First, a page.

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Feeling 3.jpg


Old English félan (also gefélan) corresponds to Old Frisian fêla, Old Saxon gifôlian (Dutch voelen), Old High German fuolen to handle, grope

For lessons on the topic of Feeling(s), follow this link.


  • 1a (1) : the one of the basic physical senses of which the skin contains the chief end organs and of which the sensations of touch and temperature are characteristic : touch (2) : a sensation experienced through this sense
b : generalized bodily consciousness or sensation
c : appreciative or responsive awareness or recognition
b plural : susceptibility to impression : sensitivity <the remark hurt her feelings>
b : the overall quality of one's awareness
c : conscious recognition : sense
b : presentiment
b : sympathetic aesthetic response


Feeling is the nominalization of "to feel".

The word was first used in the English language to describe the physical sensation of touch through either experience or perception. The word is also used to describe experiences, other than the physical sensation of touch, such as "a feeling of warmth". In psychology, the word is usually reserved for the conscious subjective experience of emotion. Phenomenology and heterophenomenology are philosophical approaches that provide some basis for knowledge of feelings. Many schools of psychotherapy depend on the therapist achieving some kind of understanding of the client's feelings, for which methodologies exist. Some theories of interpersonal relationships also have a role for shared feelings or understanding of another person's feelings.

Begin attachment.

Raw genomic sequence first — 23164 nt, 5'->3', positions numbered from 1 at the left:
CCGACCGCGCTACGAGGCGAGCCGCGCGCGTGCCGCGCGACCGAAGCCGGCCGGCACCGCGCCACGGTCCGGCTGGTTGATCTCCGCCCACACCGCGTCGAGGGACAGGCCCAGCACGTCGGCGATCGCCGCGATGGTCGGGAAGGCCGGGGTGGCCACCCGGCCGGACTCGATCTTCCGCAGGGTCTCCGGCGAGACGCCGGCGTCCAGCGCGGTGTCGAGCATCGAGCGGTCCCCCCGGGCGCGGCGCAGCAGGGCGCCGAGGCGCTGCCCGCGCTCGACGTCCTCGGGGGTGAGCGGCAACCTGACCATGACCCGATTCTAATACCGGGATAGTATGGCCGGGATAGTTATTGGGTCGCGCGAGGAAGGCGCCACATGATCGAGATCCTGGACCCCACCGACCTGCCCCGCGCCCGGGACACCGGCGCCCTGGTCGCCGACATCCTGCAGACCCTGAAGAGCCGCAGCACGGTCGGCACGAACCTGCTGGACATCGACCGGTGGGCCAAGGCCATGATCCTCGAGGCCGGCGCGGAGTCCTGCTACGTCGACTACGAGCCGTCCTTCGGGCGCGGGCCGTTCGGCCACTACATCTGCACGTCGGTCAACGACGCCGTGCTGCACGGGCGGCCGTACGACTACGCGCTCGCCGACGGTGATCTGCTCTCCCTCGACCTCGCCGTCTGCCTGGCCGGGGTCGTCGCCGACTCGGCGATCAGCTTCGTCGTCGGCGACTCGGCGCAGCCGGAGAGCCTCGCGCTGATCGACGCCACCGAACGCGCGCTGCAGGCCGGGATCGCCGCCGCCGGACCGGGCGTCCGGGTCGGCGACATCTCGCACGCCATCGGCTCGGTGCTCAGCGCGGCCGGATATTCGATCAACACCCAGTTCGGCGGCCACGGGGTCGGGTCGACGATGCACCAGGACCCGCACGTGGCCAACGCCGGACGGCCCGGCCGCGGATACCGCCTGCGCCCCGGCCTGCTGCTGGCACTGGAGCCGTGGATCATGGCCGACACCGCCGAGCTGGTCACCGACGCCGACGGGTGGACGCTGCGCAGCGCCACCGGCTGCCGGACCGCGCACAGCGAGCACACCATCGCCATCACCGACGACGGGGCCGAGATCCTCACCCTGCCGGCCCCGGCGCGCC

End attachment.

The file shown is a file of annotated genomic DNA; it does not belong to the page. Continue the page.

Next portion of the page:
Perception of the physical world does not necessarily result in a universal reaction among receivers (see emotions), but varies depending on one's tendency to handle the situation, how the situation relates to the receiver's past experiences, and any number of other factors. Feelings are also known as a state of consciousness, such as that resulting from emotions, sentiments or desires.


Feeling originates from within yourself. Emotion is a reaction to an outside stimulant.[1]